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How Well Do You Understand Your Camera?

How Well Do You Understand Your Camera?

Camera is an instrument used for taking photographs and making motion pictures. It is one of the most important means of communication, documentation and expression.

All cameras use the same basic principles to form an image. Light reflects from the scene being photographed and strikes the lens of the camera. The light passes through the lens and forms an inverted (upside down) image on the film at the back. The image can be sharpened by adjusting the distance between the lens and the film. Most of it has a focusing mechanism by which photographer moves the lens a short distance to sharpen the image. Other will automatically adjust this distance by means of a focusing mechanism that is sensitive to light, infra rays or sound waves.

A device called a shutter opens to let the light enter the camera. The shutter may be behind the lens, between two lenses, or directly in front of the film. The speed of shutter opening and closing determines how long the film is exposed to light. By opening and closing rapidly, the shutter can “freeze” an image in motion. Many cameras have adjustable shutter speeds, ranging from 30 seconds to 1/2000 of a second but some have electronic shutters that adjust speeds automatically.

A device called a diaphragm fits in front of, behind or within the lens and controls the amount of light entering. The diaphragm can be expanded on a cloudy day to let in more light or contracted on a sunny day to let in less light. Most cameras have an electric eye mechanism that measures the intensity of the light and automatically adjusts the diaphragm.

Types of cameras

Fixed-focus cameras, the most basic one and have a nonadjustable lens. Most models have a single diaphragm setting and only one or two shutter speeds. Most fixed-focus cameras use 110-size or 126-size film. This can take satisfactory photographs in ordinary daylight but not in dim light, because its lens does not admit much light.

Point-and-shoot cameras have many automatic features that make them easy to use. Electronic devices inside will automatically adjust the focus, set the light exposure and the shutter speed, and advance rewind the film. A built-in electronic flash automatically supplies light when too little light reflects off the subject. It is equipped with high-quality lenses that produce a sharp image. Some of them have a zoom lens.

Single-lens reflex cameras appeal to skilled amateur photographers and to professional photographers. The photographer views the subject through the lens rather than through a separate viewing lens. A mirror between the lens and the film reflects the image onto a viewing screen. When the shutter release button is pressed to take picture, the mirror lifts out of the way to allow the light to expose the film. Thus, the photographer sees almost the exact image that is recorded on the film.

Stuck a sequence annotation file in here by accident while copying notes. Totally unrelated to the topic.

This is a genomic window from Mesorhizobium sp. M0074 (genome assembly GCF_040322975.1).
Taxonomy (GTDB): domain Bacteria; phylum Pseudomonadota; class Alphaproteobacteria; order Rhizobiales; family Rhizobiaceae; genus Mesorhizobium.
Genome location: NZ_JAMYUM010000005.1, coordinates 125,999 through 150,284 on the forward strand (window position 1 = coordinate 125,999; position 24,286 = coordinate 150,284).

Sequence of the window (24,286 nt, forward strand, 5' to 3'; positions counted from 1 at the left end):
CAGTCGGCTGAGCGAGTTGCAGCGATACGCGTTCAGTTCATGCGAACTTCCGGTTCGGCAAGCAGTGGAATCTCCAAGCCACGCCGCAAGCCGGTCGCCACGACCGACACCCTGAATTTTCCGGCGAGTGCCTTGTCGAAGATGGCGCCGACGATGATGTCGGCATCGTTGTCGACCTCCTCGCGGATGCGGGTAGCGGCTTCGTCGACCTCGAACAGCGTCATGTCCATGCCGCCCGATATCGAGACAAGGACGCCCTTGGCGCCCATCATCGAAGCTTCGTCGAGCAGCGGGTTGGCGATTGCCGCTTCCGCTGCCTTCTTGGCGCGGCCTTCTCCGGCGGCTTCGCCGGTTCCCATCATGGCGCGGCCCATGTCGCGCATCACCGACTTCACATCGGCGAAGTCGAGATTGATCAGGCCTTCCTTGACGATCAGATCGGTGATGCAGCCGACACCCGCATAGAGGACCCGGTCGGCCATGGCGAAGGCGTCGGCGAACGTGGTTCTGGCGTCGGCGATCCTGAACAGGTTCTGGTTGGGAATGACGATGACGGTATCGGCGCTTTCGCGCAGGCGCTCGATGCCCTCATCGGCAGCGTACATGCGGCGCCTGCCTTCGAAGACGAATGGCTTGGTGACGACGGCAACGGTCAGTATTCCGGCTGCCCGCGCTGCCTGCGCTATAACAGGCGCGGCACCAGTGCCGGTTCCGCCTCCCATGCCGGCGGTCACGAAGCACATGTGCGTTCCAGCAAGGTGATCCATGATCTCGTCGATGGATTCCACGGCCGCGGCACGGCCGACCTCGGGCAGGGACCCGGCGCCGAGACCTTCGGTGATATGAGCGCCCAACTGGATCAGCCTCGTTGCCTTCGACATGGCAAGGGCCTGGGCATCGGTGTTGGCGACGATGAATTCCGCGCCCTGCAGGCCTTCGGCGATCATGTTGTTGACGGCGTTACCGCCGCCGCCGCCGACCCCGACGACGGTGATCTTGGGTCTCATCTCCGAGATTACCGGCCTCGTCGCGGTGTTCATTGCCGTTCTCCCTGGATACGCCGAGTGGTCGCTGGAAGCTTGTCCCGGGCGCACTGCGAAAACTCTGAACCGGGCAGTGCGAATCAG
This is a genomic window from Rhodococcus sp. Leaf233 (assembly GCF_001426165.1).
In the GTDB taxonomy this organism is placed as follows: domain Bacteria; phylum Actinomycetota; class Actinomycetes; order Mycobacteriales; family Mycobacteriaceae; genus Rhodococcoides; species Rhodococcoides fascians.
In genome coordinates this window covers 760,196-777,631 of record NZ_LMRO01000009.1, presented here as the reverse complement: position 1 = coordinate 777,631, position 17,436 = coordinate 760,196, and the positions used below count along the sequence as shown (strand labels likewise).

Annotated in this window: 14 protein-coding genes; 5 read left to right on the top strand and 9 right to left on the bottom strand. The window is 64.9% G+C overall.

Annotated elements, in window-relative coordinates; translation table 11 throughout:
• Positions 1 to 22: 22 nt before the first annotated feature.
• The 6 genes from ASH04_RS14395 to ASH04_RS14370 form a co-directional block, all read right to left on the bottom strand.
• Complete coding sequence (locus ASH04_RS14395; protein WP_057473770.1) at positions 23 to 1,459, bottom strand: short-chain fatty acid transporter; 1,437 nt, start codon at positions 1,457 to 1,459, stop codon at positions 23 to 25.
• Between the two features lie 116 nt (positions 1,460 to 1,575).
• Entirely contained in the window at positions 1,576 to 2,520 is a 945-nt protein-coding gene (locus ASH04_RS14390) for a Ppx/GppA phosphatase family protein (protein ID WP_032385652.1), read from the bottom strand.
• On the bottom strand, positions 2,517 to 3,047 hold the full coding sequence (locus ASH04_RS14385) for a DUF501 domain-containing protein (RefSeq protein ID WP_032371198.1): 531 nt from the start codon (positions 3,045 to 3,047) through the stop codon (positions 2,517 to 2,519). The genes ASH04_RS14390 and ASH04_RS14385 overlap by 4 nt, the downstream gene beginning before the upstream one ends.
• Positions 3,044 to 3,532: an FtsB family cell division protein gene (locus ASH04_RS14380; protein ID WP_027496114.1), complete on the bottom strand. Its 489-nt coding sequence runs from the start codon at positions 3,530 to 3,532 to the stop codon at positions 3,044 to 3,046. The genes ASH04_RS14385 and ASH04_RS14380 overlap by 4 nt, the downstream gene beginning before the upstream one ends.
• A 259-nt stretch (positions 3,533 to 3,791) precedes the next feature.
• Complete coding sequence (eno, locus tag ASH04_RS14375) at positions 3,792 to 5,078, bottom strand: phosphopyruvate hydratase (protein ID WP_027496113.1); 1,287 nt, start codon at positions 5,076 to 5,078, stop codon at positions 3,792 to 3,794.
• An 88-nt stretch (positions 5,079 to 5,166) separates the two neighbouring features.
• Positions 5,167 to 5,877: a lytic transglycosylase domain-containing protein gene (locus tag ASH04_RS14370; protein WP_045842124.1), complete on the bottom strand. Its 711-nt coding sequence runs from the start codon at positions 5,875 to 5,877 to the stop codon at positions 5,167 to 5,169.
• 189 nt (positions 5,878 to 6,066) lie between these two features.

Twin-lens reflex cameras have a viewing lens directly above the picture-taking lens. The image in the viewfinder appears on a flat screen on top. The photographers usually hold it at the chest or waist and look down into the viewfinder. The image appears reversed from left to right.

View cameras are the largest and most adjustable type. Most of them have an accordion-like body, with a replaceable lens in front. They have a large viewing screen instead of a viewfinder. It must be mounted on a stand for efficient operation and it can provide artistic distortion of a subject more effectively than any other kind of camera.

Instant cameras use the film that provides a print without first being developed into a negative. It produces a print 15 seconds to 2 minutes after the photographer takes a picture. The time varies according to the camera and the type of the film. Some instant one can take flash pictures and focus automatically as the photographer lines up a subject in the viewfinder.

Digital cameras create pictures that can be viewed on a television screen. Most of the lens focuses light on a light-sensitive mechanism called a charge-coupled device (CCD). The CCD changes the light into electronic signals. The electronic pictures can be stored on small magnetic discs similar to those used in computers.

Motion-picture cameras take pictures that re-create the motion of a subject when they are viewed. Professional movie makers generally use large cameras that take 35 or 16 millimeter film. Today, many amateur movie makers use camcorders.

Stereo cameras have two identical picture-taking lenses with matched shutters. When it takes a picture, each lens photographs the same subject, but from a slightly different angle. When shown on the device called a stereoscope or seen through glasses that polarize light, the two images blend in one picture that seems to have depth. It is made for taking photographs or for making movies.

Special-purpose cameras have been designed for industrial, medical, military and scientific uses. They include aerial cameras used in space and underwater cameras.